By SAW YAN NAING
The Irrawaddy News
A rights advocacy group within the Association of Southeast Asian Nations (Asean) has appealed to the heads of both Asean and the UN to visit Burmese pro-democracy leader Aung San Suu Kyi and check on her health.
Roshan Jason, executive director of the group, the Asean Inter-Parliamentary Myanmar Caucus (AIPMC), told The Irrawaddy on Thursday that letters had gone to Asean Secretary-General Surin Pitsuwan and UN Secretary-General Ban Ki-moon asking them to make a personal assessment of Suu Kyi’s condition—“Not just her physical health but also her emotional [state of mind].”
The letter told Surin and Ban: “We remind you that her continued well-being is vital for a peaceful resolution of the conflict in Burma.”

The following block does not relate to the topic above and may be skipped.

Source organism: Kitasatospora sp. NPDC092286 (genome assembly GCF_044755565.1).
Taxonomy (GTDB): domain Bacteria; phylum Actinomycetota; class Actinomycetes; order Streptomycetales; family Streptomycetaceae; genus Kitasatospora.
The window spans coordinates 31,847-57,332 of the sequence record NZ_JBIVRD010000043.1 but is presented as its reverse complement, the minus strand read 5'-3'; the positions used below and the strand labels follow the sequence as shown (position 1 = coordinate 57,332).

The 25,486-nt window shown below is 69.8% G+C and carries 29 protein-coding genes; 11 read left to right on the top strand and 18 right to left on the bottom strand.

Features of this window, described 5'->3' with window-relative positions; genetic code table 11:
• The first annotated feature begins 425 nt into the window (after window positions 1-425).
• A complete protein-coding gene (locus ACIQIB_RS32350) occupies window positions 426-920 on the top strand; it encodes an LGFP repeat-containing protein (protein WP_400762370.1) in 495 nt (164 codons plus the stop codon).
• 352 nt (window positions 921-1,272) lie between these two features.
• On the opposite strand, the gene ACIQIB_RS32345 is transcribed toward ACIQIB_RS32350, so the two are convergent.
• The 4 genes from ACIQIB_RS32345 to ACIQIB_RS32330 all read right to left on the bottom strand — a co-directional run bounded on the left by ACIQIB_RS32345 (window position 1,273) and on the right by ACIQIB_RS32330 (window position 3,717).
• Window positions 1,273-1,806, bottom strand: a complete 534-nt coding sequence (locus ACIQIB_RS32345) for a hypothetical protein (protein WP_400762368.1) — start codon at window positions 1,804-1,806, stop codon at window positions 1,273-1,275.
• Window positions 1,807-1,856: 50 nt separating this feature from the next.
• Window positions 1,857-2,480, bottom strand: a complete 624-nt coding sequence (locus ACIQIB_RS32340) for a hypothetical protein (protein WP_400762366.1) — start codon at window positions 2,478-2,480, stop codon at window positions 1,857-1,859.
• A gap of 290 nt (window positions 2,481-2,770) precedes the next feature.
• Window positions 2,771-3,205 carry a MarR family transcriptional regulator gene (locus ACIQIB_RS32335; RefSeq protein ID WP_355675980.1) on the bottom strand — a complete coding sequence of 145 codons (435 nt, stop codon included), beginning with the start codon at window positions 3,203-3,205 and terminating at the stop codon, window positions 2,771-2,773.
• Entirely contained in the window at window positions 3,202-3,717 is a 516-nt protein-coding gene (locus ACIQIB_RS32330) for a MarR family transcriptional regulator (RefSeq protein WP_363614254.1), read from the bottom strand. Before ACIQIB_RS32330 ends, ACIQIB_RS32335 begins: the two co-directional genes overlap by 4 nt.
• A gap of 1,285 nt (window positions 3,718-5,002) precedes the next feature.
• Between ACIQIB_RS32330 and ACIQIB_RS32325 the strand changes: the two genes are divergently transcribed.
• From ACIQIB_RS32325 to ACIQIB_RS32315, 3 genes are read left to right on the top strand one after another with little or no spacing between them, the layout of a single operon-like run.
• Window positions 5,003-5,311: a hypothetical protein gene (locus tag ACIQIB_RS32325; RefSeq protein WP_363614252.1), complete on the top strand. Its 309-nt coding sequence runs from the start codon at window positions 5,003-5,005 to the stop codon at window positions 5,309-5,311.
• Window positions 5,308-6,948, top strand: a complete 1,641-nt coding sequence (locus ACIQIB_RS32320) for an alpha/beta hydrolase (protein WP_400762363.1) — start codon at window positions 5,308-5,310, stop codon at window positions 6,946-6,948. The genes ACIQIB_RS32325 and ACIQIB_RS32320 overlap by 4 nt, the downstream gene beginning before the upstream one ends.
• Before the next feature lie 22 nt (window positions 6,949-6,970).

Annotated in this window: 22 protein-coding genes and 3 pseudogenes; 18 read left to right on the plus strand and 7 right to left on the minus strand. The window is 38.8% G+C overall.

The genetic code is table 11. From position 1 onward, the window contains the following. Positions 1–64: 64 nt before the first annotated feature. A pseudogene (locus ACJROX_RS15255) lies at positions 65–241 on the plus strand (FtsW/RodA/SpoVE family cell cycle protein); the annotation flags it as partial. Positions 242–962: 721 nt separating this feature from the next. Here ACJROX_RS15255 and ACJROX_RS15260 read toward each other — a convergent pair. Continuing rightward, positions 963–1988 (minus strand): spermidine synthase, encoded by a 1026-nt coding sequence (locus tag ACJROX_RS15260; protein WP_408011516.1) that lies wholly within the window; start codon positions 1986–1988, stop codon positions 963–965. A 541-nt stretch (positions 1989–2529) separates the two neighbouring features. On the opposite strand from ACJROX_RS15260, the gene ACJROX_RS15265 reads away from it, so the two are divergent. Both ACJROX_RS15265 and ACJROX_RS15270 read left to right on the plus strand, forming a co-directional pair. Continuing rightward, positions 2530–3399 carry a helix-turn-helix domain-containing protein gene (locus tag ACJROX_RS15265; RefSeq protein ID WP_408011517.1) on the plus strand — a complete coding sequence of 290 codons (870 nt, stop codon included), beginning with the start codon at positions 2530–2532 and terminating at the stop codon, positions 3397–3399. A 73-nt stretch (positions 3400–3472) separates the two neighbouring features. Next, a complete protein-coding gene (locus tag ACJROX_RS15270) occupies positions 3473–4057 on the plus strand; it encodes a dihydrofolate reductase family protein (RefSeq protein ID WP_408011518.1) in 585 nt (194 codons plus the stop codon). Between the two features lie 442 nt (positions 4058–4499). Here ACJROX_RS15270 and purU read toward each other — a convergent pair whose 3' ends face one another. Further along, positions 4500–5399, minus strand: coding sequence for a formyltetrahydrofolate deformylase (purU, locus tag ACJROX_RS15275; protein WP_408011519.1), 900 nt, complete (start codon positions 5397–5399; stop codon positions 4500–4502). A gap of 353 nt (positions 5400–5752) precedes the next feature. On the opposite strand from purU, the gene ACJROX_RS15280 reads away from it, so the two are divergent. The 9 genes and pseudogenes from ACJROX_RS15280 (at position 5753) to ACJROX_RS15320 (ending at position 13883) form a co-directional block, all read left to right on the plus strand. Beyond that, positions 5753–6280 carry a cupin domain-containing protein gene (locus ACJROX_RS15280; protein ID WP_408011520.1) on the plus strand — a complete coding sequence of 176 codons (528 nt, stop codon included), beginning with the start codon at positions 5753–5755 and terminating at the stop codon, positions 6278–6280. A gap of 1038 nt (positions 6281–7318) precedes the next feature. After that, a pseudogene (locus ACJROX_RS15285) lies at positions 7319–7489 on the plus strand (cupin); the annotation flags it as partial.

Suu Kyi’s political party, the National League for Democracy (NLD), says she has been refusing supplies of food to her home since mid-August, but there is no indication that she is on a hunger strike. Her lawyer said after visiting her this week that she has lost weight and is tired but otherwise appears to be in good health.
Suu Kyi has spent more than 13 of the past 19 years under house arrest.
The AIPMC letter reminded Surin that he had described Asean as a “tapestry of hope,” and said that Burma was a part of this tapestry. The AIPMC urged Surin to act to ensure the tapestry did not unravel.
Jason said Asean had acknowledged receipt of the letter, but nothing had been heard yet from the UN. The two bodies appeared to think Suu Kyi was not “relevant in the democracy process,” he said.